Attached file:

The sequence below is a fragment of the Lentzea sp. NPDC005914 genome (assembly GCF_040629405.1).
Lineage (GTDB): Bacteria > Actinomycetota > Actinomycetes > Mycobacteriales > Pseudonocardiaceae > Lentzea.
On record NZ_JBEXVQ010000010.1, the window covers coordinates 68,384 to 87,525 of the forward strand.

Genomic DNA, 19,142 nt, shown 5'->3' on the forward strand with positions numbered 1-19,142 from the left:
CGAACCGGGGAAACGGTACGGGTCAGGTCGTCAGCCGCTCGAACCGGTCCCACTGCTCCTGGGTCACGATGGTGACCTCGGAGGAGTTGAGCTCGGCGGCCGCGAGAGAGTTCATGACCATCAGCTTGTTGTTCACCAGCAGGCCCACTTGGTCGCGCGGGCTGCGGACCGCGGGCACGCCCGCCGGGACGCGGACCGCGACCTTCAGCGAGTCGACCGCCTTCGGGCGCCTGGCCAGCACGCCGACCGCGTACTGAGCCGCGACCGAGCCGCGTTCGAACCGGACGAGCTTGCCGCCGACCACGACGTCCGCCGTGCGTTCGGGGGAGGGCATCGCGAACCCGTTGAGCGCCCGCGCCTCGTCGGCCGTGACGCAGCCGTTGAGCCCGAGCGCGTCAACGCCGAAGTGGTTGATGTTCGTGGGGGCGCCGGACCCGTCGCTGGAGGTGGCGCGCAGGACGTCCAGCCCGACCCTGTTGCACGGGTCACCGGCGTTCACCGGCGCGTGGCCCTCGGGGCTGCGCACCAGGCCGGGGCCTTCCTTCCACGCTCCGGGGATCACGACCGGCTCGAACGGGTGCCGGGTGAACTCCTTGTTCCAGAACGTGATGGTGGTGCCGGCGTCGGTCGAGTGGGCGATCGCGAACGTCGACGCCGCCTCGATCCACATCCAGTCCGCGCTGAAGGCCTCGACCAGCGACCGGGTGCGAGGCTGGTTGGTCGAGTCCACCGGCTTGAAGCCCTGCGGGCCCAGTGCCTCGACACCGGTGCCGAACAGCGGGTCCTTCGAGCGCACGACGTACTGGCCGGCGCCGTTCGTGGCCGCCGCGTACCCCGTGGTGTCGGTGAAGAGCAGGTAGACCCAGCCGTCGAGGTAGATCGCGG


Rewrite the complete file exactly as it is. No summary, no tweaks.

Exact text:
The sequence below is a fragment of the Lentzea sp. NPDC005914 genome (assembly GCF_040629405.1).
Lineage (GTDB): Bacteria > Actinomycetota > Actinomycetes > Mycobacteriales > Pseudonocardiaceae > Lentzea.
On record NZ_JBEXVQ010000010.1, the window covers coordinates 68,384 to 87,525 of the forward strand.

Genomic DNA, 19,142 nt, shown 5'->3' on the forward strand with positions numbered 1-19,142 from the left:
CGAACCGGGGAAACGGTACGGGTCAGGTCGTCAGCCGCTCGAACCGGTCCCACTGCTCCTGGGTCACGATGGTGACCTCGGAGGAGTTGAGCTCGGCGGCCGCGAGAGAGTTCATGACCATCAGCTTGTTGTTCACCAGCAGGCCCACTTGGTCGCGCGGGCTGCGGACCGCGGGCACGCCCGCCGGGACGCGGACCGCGACCTTCAGCGAGTCGACCGCCTTCGGGCGCCTGGCCAGCACGCCGACCGCGTACTGAGCCGCGACCGAGCCGCGTTCGAACCGGACGAGCTTGCCGCCGACCACGACGTCCGCCGTGCGTTCGGGGGAGGGCATCGCGAACCCGTTGAGCGCCCGCGCCTCGTCGGCCGTGACGCAGCCGTTGAGCCCGAGCGCGTCAACGCCGAAGTGGTTGATGTTCGTGGGGGCGCCGGACCCGTCGCTGGAGGTGGCGCGCAGGACGTCCAGCCCGACCCTGTTGCACGGGTCACCGGCGTTCACCGGCGCGTGGCCCTCGGGGCTGCGCACCAGGCCGGGGCCTTCCTTCCACGCTCCGGGGATCACGACCGGCTCGAACGGGTGCCGGGTGAACTCCTTGTTCCAGAACGTGATGGTGGTGCCGGCGTCGGTCGAGTGGGCGATCGCGAACGTCGACGCCGCCTCGATCCACATCCAGTCCGCGCTGAAGGCCTCGACCAGCGACCGGGTGCGAGGCTGGTTGGTCGAGTCCACCGGCTTGAAGCCCTGCGGGCCCAGTGCCTCGACACCGGTGCCGAACAGCGGGTCCTTCGAGCGCACGACGTACTGGCCGGCGCCGTTCGTGGCCGCCGCGTACCCCGTGGTGTCGGTGAAGAGCAGGTAGACCCAGCCGTCGAGGTAGATCGCGG